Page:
John R. Bolton, the American ambassador to the United Nations, said Venezuela would be “disruptive” as a Council member.
“I remember when Cuba was a member of the Security Council and it was just a disruptive influence,” he said. “We’d rather have a responsible government on the Council.”
He said the United States was supporting Guatemala as a reward for what he called the recent progress it has made in becoming a peaceful, democratic country. Mr. Bolton and other American officials have been unusually public in expressing their support for Guatemala, and opposition to Venezuela, and are asking other countries to follow their lead.
The seat in question, which opens in 2007, is one of 10 on the Security Council that rotate every two years.
Over 30 Hypermarkets To Open By 2010
Sventitsky added that hypermarkets will be built in all regional capitals, noting that around 3,000 stores have already installed card-reading terminals, with the number expected to double by 2010. Belarus currently has around 27,500 stores with a retail space of 2.9m sq.m.
Samand assembly line to be operational in Belarus in August
Manouchehr Manteqi said the plant is the result of a joint investment by 'Unison' company and Iran-Khodro.
He added the plant production capacity is 6,000 cars annually.
Gradually with the increasing demand in the country and other regional states the plan calls for increasing the production capacity to 60,000 annually, he added.
"We intend to use Belarus as a regional hub for production which will also exports cars to Russia, Armenia and Western Europe including Poland."
He said the assembly line will be instrumental in transfer of technology from Iran to Belarus and boosting bilateral industrial and trade ties between the two nations.
'Samand' trade name is now registered at the World Intellectual Property Rights Organization (WIPO).
"The group is the first Iranian company whose product is registered at the WIPO," he added.
The state will ensure against the fraudulent use of the name, industrial design, and copying of the product manufactured by the company worldwide.
He said given the company's emphasis to promote exports, its new Samand manufacturing plants in Azerbaijan, Belarus, Syria herald a new chapter in the company's future.
Belarus delegation calls on Bangalore Mayor
From: The Hindu
The delegation members recalled that the National Assembly Council of Belarus had signed a sister city agreement with the BMP in 1984, when Ms. Begum was the Deputy Mayor.
"It was planned to have a common approach towards city development then, and accordingly we have made a lot of progress in the fields of information technology and biotechnology," Mr. Novitsky told the Mayor.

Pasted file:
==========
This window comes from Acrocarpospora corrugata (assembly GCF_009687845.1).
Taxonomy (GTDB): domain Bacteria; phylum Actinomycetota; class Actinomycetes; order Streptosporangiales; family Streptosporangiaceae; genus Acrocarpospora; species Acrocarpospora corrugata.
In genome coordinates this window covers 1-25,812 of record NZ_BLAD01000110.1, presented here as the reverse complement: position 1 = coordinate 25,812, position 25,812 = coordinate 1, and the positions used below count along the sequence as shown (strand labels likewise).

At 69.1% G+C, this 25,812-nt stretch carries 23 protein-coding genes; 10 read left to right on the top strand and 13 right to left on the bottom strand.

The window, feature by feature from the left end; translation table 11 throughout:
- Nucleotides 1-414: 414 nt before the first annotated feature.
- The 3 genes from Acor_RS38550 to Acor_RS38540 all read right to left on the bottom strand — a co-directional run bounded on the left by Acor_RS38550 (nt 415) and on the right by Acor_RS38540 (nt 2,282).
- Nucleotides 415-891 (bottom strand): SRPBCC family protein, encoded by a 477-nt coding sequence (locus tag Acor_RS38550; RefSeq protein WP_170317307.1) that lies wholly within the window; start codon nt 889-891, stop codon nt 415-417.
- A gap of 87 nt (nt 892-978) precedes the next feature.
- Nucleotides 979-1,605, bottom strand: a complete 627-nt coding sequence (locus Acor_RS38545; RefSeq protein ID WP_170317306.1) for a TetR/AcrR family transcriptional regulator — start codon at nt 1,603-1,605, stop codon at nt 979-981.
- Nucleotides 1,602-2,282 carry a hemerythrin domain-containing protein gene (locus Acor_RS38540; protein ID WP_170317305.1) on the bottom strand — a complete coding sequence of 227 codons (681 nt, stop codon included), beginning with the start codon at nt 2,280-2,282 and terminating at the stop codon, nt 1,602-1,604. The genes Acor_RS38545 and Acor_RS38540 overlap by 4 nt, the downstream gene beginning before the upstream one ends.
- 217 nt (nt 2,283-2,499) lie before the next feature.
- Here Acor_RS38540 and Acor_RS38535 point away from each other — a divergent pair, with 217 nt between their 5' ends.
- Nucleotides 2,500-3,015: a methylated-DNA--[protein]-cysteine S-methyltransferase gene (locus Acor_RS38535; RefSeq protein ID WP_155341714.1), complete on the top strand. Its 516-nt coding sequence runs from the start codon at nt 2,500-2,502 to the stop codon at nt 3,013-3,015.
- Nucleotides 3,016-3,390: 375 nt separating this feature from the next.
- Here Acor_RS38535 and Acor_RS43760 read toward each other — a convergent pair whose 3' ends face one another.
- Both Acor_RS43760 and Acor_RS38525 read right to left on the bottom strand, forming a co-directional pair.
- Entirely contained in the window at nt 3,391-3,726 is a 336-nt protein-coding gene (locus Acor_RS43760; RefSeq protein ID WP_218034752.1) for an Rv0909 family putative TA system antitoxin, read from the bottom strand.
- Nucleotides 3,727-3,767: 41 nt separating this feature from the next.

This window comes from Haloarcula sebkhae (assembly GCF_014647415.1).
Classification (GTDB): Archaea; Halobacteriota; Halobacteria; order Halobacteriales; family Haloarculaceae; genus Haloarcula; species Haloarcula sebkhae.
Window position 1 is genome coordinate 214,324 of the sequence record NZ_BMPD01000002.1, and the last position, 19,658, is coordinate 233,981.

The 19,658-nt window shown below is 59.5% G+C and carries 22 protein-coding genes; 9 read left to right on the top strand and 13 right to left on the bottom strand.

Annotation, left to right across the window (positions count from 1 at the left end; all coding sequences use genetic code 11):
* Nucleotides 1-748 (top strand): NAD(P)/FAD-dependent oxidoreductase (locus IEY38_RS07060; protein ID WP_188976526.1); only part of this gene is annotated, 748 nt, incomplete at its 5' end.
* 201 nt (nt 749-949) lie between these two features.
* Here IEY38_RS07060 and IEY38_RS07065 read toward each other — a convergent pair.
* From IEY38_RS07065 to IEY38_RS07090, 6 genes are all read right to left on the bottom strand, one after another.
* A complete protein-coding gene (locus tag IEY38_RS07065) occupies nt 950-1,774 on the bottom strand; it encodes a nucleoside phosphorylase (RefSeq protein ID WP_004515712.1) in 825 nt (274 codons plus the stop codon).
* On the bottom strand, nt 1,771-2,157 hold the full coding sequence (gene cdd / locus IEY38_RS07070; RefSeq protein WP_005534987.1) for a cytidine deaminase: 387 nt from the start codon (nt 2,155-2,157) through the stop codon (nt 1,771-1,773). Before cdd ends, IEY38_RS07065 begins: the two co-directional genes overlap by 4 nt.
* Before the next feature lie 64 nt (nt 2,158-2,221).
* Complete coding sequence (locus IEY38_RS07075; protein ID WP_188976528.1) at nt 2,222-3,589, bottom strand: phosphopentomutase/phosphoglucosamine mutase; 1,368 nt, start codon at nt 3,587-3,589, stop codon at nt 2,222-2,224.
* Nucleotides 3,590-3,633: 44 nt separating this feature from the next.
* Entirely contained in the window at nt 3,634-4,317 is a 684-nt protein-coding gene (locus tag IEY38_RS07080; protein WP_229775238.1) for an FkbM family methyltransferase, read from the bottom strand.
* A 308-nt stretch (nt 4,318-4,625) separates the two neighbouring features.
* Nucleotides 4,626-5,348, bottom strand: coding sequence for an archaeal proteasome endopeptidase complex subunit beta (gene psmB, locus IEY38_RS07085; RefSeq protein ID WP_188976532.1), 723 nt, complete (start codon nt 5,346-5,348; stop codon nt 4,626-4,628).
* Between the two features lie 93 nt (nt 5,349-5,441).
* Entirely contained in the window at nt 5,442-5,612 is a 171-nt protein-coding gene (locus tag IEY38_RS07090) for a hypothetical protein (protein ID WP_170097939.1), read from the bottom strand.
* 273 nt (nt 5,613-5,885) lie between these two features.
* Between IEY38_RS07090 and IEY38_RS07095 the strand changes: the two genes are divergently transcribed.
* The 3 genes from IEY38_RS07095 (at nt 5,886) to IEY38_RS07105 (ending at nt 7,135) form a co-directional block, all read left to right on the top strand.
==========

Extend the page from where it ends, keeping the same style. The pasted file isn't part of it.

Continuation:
Opposition leaders discuss forthcoming local elections
Belarusian opposition leaders held a meeting on Friday to discuss the forthcoming elections for the local soviets of deputies. The Political Council of United Pro-Democratic Forces agreed that the campaign should be used a tool of promoting democratic change among the country's people, according to its spokesman Aleksei Shein.
It also suggested that opposition activists should above all run in the elections for the regional soviets and the Minsk City Soviet. Local activists should themselves decide whether or not they should make a try to get on the ballot, Mr. Shein said.
In the coming two weeks, the Council is expected to compile a list of persons who will participate in the election campaign, according to Mr. Shein.
On Friday, the Council also discussed the possibility of holding the second Congress of Pro-Democratic Forces. It decided to send out questionnaires to the first Congress' participants to ask their opinion. The first Congress, held in October 2005, braced together many opposition groups and resulted into the election of Aleksandr Milinkevich as their leader.
Belarus: As Drinking Increases, Government Declares War
That, at least, is the view of sociologist Mikhail Zaleski, who specializes in the problems of alcohol abuse. He says that official statistics show that it has become one of the main causes of early death.
As a result, Belarus is toughening its fight against alcoholism. The Interior Ministry has prepared a draft presidential decree aimed at reducing alcohol consumption.
The new measures target public drinking and introduces new penalties for selling beer to minors. There are also new restrictions on advertising alcoholic drinks, including beer.